In a Sept. 24 article on a U.S. delegation visiting Uzbekistan, the name of Deputy Assistant Secretary of Defense James MacDougall was misspelled. (Published 9/27/2005)

Amid new tensions with a key ally in the war on terrorism, the Bush administration is dispatching a high-level team to Uzbekistan tomorrow to lay out concerns on an array of political and regional security issues. The team, which will include senior officials from the State Department, Pentagon and National Security Council, is scheduled to meet President Islam Karimov on Tuesday, U.S. officials said.

One of the officials said the delegation plans to express "grave concern" about human rights violations. "This is a difficult trip, but someone has to talk to the man," the official said.

Uzbekistan in July ordered the eviction of U.S. troops and warplanes using a military base pivotal to military and humanitarian operations in neighboring Afghanistan. Tensions between Washington and Tashkent erupted after a May uprising against Uzbekistan's authoritarian government in Andijan province, where at least 180 died. Human rights groups said hundreds were killed in a crackdown by Uzbek security forces.

The United States and its European allies called for an independent international probe of the violence, which Karimov rejected. The U.S. visit comes after the trial this week of 15 men charged with launching the revolt. All 15 pleaded guilty on Tuesday.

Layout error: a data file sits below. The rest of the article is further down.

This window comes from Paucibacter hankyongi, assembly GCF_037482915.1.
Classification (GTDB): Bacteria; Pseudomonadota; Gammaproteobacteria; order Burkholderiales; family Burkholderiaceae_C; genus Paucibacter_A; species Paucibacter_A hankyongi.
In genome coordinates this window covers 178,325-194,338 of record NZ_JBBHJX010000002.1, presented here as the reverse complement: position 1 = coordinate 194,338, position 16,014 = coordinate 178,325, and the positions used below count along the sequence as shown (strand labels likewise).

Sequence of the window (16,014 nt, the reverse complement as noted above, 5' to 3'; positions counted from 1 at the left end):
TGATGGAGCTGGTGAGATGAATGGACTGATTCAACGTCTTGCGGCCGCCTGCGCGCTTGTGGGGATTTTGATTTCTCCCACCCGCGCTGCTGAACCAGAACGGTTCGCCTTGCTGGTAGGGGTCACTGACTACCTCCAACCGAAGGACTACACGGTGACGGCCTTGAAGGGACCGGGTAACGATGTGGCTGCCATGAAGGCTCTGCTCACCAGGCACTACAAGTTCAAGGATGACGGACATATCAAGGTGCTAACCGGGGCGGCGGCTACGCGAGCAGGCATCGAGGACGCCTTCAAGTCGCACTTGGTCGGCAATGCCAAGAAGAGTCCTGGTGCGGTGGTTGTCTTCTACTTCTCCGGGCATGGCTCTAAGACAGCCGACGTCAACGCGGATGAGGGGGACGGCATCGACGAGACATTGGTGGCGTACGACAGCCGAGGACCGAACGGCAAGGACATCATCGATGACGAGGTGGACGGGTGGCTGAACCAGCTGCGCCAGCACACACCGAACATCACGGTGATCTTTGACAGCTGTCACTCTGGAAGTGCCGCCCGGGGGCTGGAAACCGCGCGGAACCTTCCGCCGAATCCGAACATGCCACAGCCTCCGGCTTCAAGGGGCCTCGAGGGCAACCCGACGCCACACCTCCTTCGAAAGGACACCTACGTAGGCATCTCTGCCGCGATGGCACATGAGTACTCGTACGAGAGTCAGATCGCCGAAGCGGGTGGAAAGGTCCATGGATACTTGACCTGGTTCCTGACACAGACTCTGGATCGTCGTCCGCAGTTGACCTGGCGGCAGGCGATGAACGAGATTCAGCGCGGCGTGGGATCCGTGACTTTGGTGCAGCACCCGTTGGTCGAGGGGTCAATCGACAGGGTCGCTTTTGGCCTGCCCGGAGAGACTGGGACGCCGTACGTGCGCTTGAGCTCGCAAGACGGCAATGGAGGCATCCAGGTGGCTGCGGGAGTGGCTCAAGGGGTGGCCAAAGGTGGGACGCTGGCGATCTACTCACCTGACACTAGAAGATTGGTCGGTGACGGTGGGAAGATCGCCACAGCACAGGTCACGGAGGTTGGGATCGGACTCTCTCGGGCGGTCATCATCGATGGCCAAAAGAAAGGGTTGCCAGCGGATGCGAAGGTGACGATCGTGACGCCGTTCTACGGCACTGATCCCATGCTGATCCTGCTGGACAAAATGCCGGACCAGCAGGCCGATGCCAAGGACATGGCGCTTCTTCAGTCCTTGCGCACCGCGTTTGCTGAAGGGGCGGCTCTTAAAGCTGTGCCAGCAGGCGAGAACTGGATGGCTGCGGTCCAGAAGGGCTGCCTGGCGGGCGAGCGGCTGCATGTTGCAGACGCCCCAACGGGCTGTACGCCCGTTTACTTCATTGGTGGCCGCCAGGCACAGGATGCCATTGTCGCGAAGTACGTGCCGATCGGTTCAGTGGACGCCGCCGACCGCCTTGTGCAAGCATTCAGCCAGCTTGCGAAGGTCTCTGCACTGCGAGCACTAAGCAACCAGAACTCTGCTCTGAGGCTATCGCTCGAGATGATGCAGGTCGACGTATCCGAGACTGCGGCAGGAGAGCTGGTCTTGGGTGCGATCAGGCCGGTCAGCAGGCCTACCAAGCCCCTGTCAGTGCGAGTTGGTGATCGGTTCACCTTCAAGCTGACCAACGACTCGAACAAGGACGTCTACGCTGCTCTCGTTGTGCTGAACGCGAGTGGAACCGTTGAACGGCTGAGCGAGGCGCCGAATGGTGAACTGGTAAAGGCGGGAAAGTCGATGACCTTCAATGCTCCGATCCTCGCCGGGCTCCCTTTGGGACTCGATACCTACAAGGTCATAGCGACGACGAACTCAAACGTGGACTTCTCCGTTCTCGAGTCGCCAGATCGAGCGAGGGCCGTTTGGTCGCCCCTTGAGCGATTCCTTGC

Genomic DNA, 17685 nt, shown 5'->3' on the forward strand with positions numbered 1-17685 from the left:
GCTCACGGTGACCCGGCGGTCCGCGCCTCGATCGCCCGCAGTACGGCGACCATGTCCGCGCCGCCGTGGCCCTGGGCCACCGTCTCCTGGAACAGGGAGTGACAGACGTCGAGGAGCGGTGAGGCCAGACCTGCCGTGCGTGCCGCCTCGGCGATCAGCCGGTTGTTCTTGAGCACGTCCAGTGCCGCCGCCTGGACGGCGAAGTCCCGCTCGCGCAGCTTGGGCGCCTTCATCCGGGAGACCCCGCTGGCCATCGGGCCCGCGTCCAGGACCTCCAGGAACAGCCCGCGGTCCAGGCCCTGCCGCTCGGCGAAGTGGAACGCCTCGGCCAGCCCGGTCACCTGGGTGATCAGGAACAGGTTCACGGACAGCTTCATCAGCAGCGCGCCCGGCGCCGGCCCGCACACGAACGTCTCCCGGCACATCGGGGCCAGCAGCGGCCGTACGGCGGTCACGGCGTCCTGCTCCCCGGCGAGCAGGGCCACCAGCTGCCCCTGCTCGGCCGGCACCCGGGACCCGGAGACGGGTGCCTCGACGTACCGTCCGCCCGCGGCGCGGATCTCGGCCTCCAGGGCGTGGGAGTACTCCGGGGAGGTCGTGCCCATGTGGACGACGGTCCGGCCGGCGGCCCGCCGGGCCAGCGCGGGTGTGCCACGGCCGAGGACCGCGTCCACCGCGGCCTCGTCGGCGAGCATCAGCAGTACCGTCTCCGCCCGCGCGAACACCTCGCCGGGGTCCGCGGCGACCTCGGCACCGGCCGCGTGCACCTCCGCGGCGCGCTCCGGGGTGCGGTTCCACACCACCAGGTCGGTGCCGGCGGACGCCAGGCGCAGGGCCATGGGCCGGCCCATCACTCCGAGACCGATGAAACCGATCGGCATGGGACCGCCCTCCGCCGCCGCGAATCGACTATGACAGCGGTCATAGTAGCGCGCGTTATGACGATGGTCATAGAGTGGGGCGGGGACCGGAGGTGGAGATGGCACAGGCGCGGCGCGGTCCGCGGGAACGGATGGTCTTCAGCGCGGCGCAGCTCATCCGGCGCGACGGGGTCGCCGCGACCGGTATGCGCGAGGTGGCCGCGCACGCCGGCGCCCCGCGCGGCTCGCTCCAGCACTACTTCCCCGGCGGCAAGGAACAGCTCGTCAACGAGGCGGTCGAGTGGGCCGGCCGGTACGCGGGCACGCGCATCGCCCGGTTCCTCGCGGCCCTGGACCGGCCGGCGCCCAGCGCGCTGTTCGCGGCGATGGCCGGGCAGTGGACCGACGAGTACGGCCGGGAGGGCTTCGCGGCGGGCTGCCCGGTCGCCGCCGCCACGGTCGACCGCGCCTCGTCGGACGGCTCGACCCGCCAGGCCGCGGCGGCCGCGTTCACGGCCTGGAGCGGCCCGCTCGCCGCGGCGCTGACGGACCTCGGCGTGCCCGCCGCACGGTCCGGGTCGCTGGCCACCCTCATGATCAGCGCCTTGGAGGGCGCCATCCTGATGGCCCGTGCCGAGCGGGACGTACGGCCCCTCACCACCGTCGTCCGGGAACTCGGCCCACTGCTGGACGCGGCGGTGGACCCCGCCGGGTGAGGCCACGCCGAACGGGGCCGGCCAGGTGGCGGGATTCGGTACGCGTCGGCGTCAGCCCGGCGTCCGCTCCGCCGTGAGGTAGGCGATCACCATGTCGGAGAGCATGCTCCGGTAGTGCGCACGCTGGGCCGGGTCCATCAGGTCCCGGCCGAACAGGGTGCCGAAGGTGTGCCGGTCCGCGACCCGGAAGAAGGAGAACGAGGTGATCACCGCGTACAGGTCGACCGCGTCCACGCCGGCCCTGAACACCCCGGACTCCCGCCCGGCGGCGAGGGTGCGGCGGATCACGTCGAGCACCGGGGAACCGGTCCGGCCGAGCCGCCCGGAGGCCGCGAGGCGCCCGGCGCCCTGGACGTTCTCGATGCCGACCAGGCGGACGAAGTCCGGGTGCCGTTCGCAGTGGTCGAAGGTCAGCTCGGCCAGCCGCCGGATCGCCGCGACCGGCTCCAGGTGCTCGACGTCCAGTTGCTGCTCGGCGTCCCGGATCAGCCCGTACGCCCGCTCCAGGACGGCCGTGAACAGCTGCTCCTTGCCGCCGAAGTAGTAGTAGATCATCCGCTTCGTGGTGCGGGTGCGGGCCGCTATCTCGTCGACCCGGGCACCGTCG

The U.S. team will not ask Karimov to reverse his position on U.S. use of the base, officials said.

The United States has agreed to pay $23 million for past use of the base, but sources familiar with the U.S.-Uzbek talks say Tashkent wants $165 million. The Uzbekistan embassy did not reply to a request for comment on the trip last night.

Assistant Secretary of State for Europe Daniel Fried, deputy assistant secretary of defense James McDougall and National Security Council senior staff member David Merkel are part of the team that will visit Uzbekistan, Kazakhstan and Kyrgyzstan, the officials said.